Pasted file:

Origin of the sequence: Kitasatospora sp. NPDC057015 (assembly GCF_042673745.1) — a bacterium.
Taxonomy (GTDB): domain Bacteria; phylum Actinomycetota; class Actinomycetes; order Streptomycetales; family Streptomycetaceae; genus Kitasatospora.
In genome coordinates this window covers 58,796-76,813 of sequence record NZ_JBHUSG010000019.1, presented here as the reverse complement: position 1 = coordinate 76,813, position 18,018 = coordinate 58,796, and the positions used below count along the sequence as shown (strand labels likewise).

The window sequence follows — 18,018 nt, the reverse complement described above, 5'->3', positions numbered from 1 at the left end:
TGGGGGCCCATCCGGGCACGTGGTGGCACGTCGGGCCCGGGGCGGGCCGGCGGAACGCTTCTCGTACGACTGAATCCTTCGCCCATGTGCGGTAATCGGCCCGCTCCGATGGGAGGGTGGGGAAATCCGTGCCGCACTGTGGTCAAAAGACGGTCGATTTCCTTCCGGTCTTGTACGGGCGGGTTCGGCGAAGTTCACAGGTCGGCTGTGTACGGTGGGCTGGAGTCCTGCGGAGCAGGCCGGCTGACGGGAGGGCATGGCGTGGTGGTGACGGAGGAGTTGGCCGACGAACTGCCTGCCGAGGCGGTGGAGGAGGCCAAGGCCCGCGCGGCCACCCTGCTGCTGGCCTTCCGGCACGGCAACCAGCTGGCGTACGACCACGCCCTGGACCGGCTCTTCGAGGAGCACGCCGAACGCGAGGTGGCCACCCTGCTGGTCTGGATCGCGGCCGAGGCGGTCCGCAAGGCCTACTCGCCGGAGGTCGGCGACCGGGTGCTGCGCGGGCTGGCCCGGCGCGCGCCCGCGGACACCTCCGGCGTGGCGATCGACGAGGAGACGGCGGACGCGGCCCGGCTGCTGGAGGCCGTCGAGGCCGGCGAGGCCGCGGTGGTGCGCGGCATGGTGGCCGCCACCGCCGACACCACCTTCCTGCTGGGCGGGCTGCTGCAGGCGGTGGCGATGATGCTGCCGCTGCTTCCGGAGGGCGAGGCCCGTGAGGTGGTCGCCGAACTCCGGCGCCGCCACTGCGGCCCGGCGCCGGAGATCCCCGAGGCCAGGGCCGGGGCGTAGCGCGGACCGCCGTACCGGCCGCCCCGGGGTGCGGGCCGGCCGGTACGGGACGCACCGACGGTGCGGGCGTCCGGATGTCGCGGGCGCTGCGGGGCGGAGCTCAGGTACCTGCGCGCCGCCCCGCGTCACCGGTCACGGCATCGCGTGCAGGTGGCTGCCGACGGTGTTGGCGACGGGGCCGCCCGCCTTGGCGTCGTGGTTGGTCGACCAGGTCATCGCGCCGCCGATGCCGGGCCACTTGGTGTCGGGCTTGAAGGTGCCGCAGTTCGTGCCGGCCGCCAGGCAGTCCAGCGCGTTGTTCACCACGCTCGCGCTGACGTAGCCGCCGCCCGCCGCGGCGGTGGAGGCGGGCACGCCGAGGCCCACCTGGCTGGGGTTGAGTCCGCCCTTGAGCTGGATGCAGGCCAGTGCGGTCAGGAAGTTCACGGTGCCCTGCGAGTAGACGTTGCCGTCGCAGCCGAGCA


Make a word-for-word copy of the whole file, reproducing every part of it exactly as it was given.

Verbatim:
Origin of the sequence: Kitasatospora sp. NPDC057015 (assembly GCF_042673745.1) — a bacterium.
Taxonomy (GTDB): domain Bacteria; phylum Actinomycetota; class Actinomycetes; order Streptomycetales; family Streptomycetaceae; genus Kitasatospora.
In genome coordinates this window covers 58,796-76,813 of sequence record NZ_JBHUSG010000019.1, presented here as the reverse complement: position 1 = coordinate 76,813, position 18,018 = coordinate 58,796, and the positions used below count along the sequence as shown (strand labels likewise).

The window sequence follows — 18,018 nt, the reverse complement described above, 5'->3', positions numbered from 1 at the left end:
TGGGGGCCCATCCGGGCACGTGGTGGCACGTCGGGCCCGGGGCGGGCCGGCGGAACGCTTCTCGTACGACTGAATCCTTCGCCCATGTGCGGTAATCGGCCCGCTCCGATGGGAGGGTGGGGAAATCCGTGCCGCACTGTGGTCAAAAGACGGTCGATTTCCTTCCGGTCTTGTACGGGCGGGTTCGGCGAAGTTCACAGGTCGGCTGTGTACGGTGGGCTGGAGTCCTGCGGAGCAGGCCGGCTGACGGGAGGGCATGGCGTGGTGGTGACGGAGGAGTTGGCCGACGAACTGCCTGCCGAGGCGGTGGAGGAGGCCAAGGCCCGCGCGGCCACCCTGCTGCTGGCCTTCCGGCACGGCAACCAGCTGGCGTACGACCACGCCCTGGACCGGCTCTTCGAGGAGCACGCCGAACGCGAGGTGGCCACCCTGCTGGTCTGGATCGCGGCCGAGGCGGTCCGCAAGGCCTACTCGCCGGAGGTCGGCGACCGGGTGCTGCGCGGGCTGGCCCGGCGCGCGCCCGCGGACACCTCCGGCGTGGCGATCGACGAGGAGACGGCGGACGCGGCCCGGCTGCTGGAGGCCGTCGAGGCCGGCGAGGCCGCGGTGGTGCGCGGCATGGTGGCCGCCACCGCCGACACCACCTTCCTGCTGGGCGGGCTGCTGCAGGCGGTGGCGATGATGCTGCCGCTGCTTCCGGAGGGCGAGGCCCGTGAGGTGGTCGCCGAACTCCGGCGCCGCCACTGCGGCCCGGCGCCGGAGATCCCCGAGGCCAGGGCCGGGGCGTAGCGCGGACCGCCGTACCGGCCGCCCCGGGGTGCGGGCCGGCCGGTACGGGACGCACCGACGGTGCGGGCGTCCGGATGTCGCGGGCGCTGCGGGGCGGAGCTCAGGTACCTGCGCGCCGCCCCGCGTCACCGGTCACGGCATCGCGTGCAGGTGGCTGCCGACGGTGTTGGCGACGGGGCCGCCCGCCTTGGCGTCGTGGTTGGTCGACCAGGTCATCGCGCCGCCGATGCCGGGCCACTTGGTGTCGGGCTTGAAGGTGCCGCAGTTCGTGCCGGCCGCCAGGCAGTCCAGCGCGTTGTTCACCACGCTCGCGCTGACGTAGCCGCCGCCCGCCGCGGCGGTGGAGGCGGGCACGCCGAGGCCCACCTGGCTGGGGTTGAGTCCGCCCTTGAGCTGGATGCAGGCCAGTGCGGTCAGGAAGTTCACGGTGCCCTGCGAGTAGACGTTGCCGTCGCAGCCGAGCA